In this article, I’ll show you how you can use **IF** with **INDEX-MATCH **in Excel. The** IF **function**,** **INDEX **function**, **and **MATCH **function are three very important and widely used functions of Excel. While working in Excel, we often have to use a combination of these three functions. Today I’ll show you how you can combine these functions pretty comprehensively in all possible ways.

**Table of Contents**hide

## How to Use IF with INDEX & MATCH Functions in Excel: 3 Suitable Ways

Here we’ve got a data set with the **Names** of some students, and their **Marks** in** Physics** and **Chemistry** of a school called Sunflower Kindergarten.

Let’s try to combine the **IF **function, **INDEX **function, and **MATCH **function in all possible ways from this data set.

### 1. Wrap INDEX-MATCH Within IF Function in Excel

You can wrap an **INDEX-MATCH **formula within an **IF **function if necessary somehow.

For example, let’s think for a moment that the school authority has decided to find out the student with the least number in Physics. But that is only if the least number in **Physics **is less than **40**. However, if it is not, then there is no need to find out the student and it will show **“No Student”**.

Here are the steps to do that.

**Steps:**

- Firstly, select
**Cell F7**. - Secondly, insert the following formula and press
**Enter**.

`=IF(MIN(C5:C11)<40,INDEX(B5:D11,MATCH(MIN(C5:C11),C5:C11,0),1),"No Student")`

- After that, you will see that as the least number in Physics is less than
**40**(**20**in this case), we have found the student with the least number. That is**Alfred Moyes**.

**How Does the Formula Work?**

- In the beginning,
**MIN(C5:C11)**returns the smallest value in column**C5:C11**(**Marks in Physics**). In this example, it is**20**. See the**MIN function**for details. - So, the formula becomes
**IF(20<40,INDEX(B5:D11,MATCH(20,C5:C11,0),1),”No Student”).** - As the condition within the
**IF function**(**20<40**) is**TRUE**, it returns the first argument,**INDEX(B5:D11,MATCH(20,C5:C11,0),1).** - Then,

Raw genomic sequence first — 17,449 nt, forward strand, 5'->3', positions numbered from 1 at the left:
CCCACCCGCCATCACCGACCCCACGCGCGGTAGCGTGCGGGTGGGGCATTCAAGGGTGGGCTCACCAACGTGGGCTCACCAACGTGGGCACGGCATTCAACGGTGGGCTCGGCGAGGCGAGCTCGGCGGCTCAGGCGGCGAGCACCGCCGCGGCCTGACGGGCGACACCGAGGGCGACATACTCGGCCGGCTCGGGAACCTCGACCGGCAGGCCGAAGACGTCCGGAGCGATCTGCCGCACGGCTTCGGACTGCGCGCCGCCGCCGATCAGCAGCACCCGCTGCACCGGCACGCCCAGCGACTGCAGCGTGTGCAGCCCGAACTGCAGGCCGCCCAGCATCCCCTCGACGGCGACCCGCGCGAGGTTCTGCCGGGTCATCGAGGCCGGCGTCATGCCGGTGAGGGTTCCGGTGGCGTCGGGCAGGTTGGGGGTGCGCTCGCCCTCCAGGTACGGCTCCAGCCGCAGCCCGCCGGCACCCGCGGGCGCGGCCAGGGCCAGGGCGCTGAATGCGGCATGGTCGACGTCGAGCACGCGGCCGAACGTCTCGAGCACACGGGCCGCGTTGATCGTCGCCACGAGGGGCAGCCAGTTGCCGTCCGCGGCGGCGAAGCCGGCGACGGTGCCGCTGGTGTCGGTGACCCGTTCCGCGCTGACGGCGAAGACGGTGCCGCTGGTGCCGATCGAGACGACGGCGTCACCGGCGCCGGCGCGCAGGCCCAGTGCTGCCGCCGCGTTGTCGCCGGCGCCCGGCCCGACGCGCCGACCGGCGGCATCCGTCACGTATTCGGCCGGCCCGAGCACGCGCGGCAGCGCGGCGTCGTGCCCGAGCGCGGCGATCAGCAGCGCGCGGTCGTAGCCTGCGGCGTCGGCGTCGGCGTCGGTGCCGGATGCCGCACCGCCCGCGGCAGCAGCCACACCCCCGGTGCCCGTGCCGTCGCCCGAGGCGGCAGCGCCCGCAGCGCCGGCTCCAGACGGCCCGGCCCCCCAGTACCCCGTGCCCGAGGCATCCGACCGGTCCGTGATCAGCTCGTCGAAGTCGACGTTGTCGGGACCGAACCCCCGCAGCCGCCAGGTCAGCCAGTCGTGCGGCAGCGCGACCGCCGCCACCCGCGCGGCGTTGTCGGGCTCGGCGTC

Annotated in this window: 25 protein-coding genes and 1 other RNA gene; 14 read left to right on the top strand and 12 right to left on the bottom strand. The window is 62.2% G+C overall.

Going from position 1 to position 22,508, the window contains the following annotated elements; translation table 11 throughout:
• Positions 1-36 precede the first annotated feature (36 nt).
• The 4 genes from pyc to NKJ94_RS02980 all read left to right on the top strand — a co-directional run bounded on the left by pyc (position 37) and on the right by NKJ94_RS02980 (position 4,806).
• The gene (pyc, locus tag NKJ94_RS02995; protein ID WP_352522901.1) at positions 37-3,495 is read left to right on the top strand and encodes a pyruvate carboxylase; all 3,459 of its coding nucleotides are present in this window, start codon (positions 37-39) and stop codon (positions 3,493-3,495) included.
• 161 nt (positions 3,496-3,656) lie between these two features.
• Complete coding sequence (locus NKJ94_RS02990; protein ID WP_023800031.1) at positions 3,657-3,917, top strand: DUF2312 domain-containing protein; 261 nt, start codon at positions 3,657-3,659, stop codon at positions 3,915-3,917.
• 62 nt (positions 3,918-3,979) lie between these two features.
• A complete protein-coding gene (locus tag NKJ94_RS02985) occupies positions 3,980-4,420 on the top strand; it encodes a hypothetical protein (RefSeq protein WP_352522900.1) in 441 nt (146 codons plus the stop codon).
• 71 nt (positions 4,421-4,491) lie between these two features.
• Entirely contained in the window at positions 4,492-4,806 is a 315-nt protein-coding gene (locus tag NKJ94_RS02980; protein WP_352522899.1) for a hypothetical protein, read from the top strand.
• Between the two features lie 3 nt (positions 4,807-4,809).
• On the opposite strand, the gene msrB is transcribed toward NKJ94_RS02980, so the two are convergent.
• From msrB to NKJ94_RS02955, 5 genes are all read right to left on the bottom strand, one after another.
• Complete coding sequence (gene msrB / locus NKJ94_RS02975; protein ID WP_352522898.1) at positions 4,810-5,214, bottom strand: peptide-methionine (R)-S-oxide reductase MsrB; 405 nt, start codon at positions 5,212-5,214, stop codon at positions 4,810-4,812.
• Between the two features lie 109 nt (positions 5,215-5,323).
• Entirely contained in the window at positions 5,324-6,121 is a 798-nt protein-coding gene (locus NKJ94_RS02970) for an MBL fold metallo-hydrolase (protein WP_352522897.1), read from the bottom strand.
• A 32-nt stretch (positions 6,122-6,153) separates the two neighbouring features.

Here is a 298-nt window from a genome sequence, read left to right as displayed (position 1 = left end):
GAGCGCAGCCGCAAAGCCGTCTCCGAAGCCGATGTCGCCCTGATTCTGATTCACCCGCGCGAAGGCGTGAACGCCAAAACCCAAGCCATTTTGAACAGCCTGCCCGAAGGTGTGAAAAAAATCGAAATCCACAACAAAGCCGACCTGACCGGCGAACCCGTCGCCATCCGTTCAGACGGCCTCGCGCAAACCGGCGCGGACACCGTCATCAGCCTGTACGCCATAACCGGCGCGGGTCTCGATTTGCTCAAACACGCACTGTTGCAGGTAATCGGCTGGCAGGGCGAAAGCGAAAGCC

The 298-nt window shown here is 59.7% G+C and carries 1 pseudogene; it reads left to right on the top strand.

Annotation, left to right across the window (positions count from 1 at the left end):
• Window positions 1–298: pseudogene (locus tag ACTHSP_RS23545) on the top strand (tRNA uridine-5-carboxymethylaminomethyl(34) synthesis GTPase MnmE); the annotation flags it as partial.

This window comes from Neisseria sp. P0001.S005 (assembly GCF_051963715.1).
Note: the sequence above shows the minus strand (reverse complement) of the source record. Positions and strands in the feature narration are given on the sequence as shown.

**MATCH(20,C5:C11,0)**searches for an exact match of**20**in column**C5:C11 (Marks in Physics)**and finds one in the**4th**row (In cell**C8**). So it returns**4**. - Now, the formula becomes
**INDEX(B5:D11,4,1).**It returns the value from the**4th**row and**1st**column of the range**B5:D11**(Data set excluding the**Column Headers**). - That is the name of the student with the least number in
**Physics**. And it is Alfred Moyes.

Now, if you understand this formula, can you tell me the formula to find out the student with the highest number in **Chemistry**? That is only if the highest number is **greater than **or **equal **to **80**. If not, return **“No student”**.

- Then, insert the following formula in
**Cell F7**.

`=IF(MAX(D5:D11)>=80,INDEX(B5:D11,MATCH(MAX(D5:D11),D5:D11,0),1),"No Student")`

- Finally, as the highest mark in Chemistry is greater than
**80**(**95**in this example), we have got the student with the highest marks in Chemistry. Ironically, it’s again**Alfred Moyes**.

**Read More:** **Excel INDEX MATCH to Return Multiple Values in One Cell**

### 2. Use IF Function within INDEX Functions in Excel

We can also use an **IF **function within the **INDEX **function if necessary somewhere.

Look at the following image. This time we have the examination record (Only **Physics**) of students of two different grades of Sunflower Kindergarten.

Now, we have **Cell B19** in the worksheet that contains **VII**. We want to derive a formula that will show the student with the highest marks of **Grade VII** in the adjacent cell if **B19** contains **VII**. However, if it contains **VIII**, the formula will show the student with the highest marks from **Grade VIII**.

Here are the steps to do that.

**Steps:**

- In the beginning, select
**Cell C19**. - After that, insert the following formula and press
**Enter**.

`=INDEX(IF(B19="VII",B6:C15,E6:F15),IF(B19="VII",MATCH(MAX(C6:C15),C6:C15,1),MATCH(MAX(F6:F15),F6:F15,1)),1)`

- Now, as there is
**VII**in**Cell B19**, we are getting the student with the highest marks from**Grade VII**. That is Steve Smith, with**98**marks.

- However, if we enter
**VIII**there, we will get the student with the highest marks from**Grade VIII**. That will be Paul Kennington.

**How Does the Formula Work?**

- To start with,
**IF(B19=”VII”,B6:C15,E6:F15)**returns**B6:C15**if cell**B19**contains**“VII”**. Otherwise, it returns**E6:F15.** - Similarly,
**IF(B19=”VII”,MATCH(MAX(C6:C15),C6:C15,1),MATCH(MAX(F6:F15),F6:F15,1))**returns**MATCH(MAX(C6:C15),C6:C15,1)**if**B19**contains**“VII”**. Otherwise, it returns**MATCH(MAX(F6:F15),F6:F15,1).** - Therefore, when